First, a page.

It's about the Hype

by Chris Haffenreffer | 2/6/01 6:00am

By now I'm sure most everyone has become sick of the different stories surrounding the Super Bowl. The story and successes of Ray Lewis have become ingrained in all of our minds and pretty soon we just might forget that he may have killed two young men.

We've all been amazed by the dominance of the Ravens defense and have repeatedly asked the question of whether this defense is the best in history.

And we've all wondered whether the Super Bowl could be more boring. Each of these stories has been exhausted to the extent that nobody wants to hear another word about it. Well, it appears that the rest of the sports world is taking a short hiatus from interesting stories, so it's back to the Super Bowl we go.

However, I really don't care about Ray Lewis or the Ravens defense any more, so it's necessary that I concentrate on an aspect of the Super Bowl that often goes unnoticed -- the fact that it never lives up to its billing and is the worst professional sports championship.

As we all know, the Super Bowl is probably hyped more than any other sporting event, and clearly garners one of the largest market shares of any TV program throughout the year. However, the reasons for the popularity of the Super Bowl have absolutely nothing to do with the quality of the game. Clearly, there are years when we witness a fantastic game, or a fantastic conclusion to the game, yet for the most part the Super Bowl tends to be a drawn out three and a half hours of boredom.

Regardless, we love it. But it's not the game we love, but the idea of a night of entertainment at its best. We throw a party, drink some beers, eat pizza, gamble, see some of the best commercials of the year and watch Britney Spears shake around on stage. And the Super Bowl allows this to happen.

How could anyone not want to tune in for an event with that kind of capacity? It is this kind of entertainment that makes the Super Bowl what it is, and without that factor, the game would be simply another excuse for the suits of America to unite together in a massive corporate gathering.

Unlike the World Series, Stanley Cup playoffs or NBA Championship, the Super Bowl is in a neutral location where there is very little fervor among the crowd. The crowd is a collection of upper class executives who lack the ability to have fun, and attend the game just so they can claim to have been a part of the idea of the Super Bowl.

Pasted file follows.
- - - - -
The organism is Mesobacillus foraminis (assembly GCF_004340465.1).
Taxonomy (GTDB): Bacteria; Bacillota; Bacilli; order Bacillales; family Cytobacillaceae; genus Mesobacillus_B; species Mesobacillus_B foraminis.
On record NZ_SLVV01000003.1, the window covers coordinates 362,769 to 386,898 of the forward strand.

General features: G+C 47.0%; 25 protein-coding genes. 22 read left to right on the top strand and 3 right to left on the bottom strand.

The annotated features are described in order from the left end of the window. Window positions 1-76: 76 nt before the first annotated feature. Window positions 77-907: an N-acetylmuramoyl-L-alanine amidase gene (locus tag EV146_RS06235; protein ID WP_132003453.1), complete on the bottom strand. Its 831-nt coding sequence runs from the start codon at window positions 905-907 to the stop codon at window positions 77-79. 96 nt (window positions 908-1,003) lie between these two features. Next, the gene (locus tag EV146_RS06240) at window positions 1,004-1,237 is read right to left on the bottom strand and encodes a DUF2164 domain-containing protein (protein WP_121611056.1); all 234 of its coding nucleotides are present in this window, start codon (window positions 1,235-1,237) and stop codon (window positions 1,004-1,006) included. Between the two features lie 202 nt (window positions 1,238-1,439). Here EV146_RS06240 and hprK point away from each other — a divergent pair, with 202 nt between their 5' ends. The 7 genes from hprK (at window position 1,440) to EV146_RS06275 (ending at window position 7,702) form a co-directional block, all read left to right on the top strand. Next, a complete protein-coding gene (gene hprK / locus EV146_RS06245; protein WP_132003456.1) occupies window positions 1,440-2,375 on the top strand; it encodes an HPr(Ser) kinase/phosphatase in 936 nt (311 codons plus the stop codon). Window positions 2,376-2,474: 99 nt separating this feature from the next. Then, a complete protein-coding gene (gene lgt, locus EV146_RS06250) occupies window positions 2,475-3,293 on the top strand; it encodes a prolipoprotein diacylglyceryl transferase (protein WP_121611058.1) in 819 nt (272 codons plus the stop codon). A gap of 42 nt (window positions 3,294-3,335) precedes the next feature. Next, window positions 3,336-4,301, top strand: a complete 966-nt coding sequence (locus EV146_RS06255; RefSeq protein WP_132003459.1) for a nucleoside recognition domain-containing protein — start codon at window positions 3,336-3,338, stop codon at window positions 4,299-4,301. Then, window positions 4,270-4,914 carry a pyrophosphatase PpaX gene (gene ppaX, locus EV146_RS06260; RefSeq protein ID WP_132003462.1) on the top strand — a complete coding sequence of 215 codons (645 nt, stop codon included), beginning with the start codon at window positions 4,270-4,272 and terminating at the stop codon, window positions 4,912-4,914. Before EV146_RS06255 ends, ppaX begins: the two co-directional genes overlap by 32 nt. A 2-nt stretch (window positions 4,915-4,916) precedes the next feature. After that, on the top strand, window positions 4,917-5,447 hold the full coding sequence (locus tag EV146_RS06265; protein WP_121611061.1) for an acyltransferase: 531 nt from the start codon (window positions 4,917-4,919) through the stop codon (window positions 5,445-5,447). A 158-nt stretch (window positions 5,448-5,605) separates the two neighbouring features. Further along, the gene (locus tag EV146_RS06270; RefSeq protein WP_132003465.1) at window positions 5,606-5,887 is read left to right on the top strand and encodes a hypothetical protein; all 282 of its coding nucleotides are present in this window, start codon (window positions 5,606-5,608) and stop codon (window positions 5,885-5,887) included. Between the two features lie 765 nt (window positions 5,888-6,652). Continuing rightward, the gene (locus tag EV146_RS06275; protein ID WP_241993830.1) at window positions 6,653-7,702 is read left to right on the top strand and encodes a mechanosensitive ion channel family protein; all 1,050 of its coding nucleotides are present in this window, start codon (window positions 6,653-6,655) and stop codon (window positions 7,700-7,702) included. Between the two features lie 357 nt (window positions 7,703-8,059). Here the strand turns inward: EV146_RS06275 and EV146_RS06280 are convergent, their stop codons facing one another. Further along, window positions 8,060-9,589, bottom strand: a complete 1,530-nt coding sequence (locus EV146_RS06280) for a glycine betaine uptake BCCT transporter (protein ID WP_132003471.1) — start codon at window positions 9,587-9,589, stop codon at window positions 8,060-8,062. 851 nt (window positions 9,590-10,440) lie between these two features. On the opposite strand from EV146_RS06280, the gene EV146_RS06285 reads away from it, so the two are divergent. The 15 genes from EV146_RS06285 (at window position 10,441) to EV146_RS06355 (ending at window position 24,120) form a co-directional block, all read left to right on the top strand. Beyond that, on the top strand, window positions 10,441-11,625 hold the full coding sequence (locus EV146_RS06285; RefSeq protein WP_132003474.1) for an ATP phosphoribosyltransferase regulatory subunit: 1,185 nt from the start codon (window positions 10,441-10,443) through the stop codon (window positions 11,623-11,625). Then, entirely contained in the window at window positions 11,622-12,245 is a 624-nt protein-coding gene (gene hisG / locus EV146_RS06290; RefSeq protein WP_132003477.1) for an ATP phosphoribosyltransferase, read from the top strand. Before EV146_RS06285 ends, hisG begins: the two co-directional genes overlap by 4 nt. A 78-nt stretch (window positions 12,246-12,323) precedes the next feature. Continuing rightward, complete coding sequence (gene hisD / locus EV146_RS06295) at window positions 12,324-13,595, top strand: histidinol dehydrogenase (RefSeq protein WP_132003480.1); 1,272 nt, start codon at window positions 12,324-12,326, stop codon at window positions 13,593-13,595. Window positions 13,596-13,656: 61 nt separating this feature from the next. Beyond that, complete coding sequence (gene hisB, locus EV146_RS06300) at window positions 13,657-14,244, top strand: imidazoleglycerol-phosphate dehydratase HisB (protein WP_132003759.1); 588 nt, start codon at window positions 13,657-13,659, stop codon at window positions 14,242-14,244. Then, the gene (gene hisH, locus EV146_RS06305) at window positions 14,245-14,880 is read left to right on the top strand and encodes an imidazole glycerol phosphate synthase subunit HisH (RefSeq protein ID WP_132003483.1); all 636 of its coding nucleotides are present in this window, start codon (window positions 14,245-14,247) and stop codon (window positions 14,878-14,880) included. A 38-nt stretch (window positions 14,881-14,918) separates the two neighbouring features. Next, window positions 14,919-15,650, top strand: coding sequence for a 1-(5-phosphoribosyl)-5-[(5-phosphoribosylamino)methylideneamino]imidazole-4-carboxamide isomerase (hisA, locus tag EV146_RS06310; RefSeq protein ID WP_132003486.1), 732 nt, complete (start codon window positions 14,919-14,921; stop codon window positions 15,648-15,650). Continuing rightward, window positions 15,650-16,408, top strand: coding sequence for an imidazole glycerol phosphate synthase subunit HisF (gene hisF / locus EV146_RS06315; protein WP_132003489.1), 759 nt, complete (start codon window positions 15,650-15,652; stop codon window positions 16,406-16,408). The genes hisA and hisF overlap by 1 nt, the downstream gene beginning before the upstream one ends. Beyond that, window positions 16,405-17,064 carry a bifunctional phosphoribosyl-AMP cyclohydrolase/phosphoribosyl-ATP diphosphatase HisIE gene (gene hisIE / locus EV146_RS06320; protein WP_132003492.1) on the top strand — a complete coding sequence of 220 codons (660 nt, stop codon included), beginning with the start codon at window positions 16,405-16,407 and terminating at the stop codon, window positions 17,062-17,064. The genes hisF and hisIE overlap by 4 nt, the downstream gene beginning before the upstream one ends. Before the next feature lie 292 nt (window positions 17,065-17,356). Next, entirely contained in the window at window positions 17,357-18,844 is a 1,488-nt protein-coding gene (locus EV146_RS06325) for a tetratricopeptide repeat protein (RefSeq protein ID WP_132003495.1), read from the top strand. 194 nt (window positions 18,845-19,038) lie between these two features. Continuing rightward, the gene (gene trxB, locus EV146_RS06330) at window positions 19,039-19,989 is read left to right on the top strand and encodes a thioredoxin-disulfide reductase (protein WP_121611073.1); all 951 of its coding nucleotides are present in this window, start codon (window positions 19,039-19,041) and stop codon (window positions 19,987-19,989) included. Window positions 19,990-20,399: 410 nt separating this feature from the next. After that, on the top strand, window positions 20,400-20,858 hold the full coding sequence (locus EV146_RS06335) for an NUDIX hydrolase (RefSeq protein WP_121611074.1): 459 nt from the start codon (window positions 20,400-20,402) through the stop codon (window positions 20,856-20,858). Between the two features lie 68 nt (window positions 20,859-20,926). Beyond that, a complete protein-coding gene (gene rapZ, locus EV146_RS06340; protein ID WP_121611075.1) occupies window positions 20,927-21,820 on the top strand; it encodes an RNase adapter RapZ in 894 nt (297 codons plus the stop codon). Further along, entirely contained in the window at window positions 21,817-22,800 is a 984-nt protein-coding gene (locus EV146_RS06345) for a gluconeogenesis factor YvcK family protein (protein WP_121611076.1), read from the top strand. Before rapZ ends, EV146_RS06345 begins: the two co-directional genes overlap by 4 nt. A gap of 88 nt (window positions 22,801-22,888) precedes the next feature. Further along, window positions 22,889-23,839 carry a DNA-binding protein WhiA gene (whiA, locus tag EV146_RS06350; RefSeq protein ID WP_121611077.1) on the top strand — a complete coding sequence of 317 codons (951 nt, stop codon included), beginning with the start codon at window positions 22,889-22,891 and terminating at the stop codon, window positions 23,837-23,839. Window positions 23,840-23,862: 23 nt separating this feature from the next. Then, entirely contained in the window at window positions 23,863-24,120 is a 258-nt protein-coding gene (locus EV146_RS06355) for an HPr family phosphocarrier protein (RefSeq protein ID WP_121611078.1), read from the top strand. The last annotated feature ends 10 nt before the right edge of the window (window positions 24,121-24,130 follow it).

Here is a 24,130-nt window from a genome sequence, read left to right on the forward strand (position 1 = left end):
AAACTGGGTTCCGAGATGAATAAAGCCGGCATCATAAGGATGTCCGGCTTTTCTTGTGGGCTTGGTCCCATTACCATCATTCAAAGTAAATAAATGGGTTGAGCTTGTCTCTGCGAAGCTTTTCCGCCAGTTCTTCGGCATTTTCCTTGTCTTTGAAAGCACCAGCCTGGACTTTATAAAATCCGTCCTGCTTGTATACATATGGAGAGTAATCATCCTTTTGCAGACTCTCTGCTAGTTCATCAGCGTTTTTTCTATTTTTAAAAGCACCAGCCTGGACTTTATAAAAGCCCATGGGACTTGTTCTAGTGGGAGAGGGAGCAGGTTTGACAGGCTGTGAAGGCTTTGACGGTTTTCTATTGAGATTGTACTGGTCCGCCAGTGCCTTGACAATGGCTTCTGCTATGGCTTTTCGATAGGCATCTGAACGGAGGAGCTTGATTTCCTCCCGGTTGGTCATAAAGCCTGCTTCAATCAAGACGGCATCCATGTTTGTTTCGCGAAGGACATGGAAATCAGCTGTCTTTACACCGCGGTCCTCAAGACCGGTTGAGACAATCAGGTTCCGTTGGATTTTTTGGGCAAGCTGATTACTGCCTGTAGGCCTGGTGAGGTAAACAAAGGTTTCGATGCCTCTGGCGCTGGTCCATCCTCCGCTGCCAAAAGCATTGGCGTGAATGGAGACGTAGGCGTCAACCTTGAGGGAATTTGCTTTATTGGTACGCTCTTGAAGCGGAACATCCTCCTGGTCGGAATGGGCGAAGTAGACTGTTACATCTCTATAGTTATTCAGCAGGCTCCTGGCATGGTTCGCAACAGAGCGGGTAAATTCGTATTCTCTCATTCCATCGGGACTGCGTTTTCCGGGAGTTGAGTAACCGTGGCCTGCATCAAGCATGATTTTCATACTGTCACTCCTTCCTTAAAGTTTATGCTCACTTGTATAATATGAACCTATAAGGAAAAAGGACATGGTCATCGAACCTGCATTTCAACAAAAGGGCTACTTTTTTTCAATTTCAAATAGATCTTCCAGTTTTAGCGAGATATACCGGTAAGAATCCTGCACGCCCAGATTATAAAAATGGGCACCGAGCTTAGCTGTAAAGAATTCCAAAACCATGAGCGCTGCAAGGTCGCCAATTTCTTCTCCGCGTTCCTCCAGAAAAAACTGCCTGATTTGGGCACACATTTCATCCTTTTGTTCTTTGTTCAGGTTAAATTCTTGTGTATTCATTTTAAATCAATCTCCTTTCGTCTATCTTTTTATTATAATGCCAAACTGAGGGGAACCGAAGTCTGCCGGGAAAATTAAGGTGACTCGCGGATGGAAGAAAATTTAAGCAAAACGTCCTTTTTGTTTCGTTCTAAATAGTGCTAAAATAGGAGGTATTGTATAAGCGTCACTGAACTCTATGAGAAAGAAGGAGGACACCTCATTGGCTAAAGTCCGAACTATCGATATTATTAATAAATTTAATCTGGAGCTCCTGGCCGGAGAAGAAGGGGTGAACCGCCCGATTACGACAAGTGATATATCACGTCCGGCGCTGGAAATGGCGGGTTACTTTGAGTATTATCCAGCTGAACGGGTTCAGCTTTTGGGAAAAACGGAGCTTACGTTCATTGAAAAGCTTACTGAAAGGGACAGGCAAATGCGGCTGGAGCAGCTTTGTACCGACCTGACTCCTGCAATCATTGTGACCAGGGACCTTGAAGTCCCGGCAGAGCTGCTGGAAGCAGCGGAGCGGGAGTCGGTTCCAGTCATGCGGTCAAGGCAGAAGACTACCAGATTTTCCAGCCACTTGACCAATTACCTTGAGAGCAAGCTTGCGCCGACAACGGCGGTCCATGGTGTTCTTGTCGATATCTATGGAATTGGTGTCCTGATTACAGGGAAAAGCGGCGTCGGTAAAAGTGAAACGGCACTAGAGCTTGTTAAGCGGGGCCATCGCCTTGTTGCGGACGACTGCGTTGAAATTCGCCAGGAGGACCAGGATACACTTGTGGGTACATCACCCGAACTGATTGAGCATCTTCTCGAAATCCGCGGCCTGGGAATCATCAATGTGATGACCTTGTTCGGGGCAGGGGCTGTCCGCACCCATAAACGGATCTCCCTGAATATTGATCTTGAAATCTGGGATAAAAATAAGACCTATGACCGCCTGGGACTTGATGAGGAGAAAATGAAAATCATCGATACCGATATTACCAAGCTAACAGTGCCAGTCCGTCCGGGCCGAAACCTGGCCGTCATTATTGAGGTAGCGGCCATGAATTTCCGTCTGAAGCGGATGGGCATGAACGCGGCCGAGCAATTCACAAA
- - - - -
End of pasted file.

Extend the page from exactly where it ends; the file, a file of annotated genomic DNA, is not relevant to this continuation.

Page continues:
It's difficult to compare the Super Bowl to some of the other championships, because they are so completely different, but just imagine first what it would be like to attend the seventh game of the World Series in Yankee Stadium amidst a mass of navy blue. The buzz of excitement rushes through the air for three hours, and you are often unable to hear yourself think. Now imagine being in the crowd at the Super Bowl with an array of colors around you, and all you can think about is what Britney is going to wear during the halftime show.

As obvious as it is, the reason why the Super Bowl is so different from the rest of the Championships is that it is only one game, one evening to determine who will be crowned World Champion. This accounts for the fact that it must be held on neutral ground. Yet it also means that ticket prices will skyrocket and the only people who will be able to afford to attend the game will be upper-class types.

On the other hand, this kind of brevity offers the American public the luxury of knowing when a champion will be crowned. Thus, we tune in to witness what we know will be the conclusion of a season. Throughout a seven game series, we only know for sure that there will be a champion when the series goes the distance to seven games.

There are clearly some inadequacies with the game that is the Super Bowl, yet it is necessary that we admit that the appeal of the Super Bowl is not the same as that of the World Series or Stanley Cup playoffs. We are not drawn to the championship lust of a football team the way we are in baseball, hockey or basketball. The entertainment and atmosphere of Super Sunday is what draws everyone to their television sets, and the football game simply becomes a faade behind which the entertainment industry hides. Sound familiar, Vince McMahon?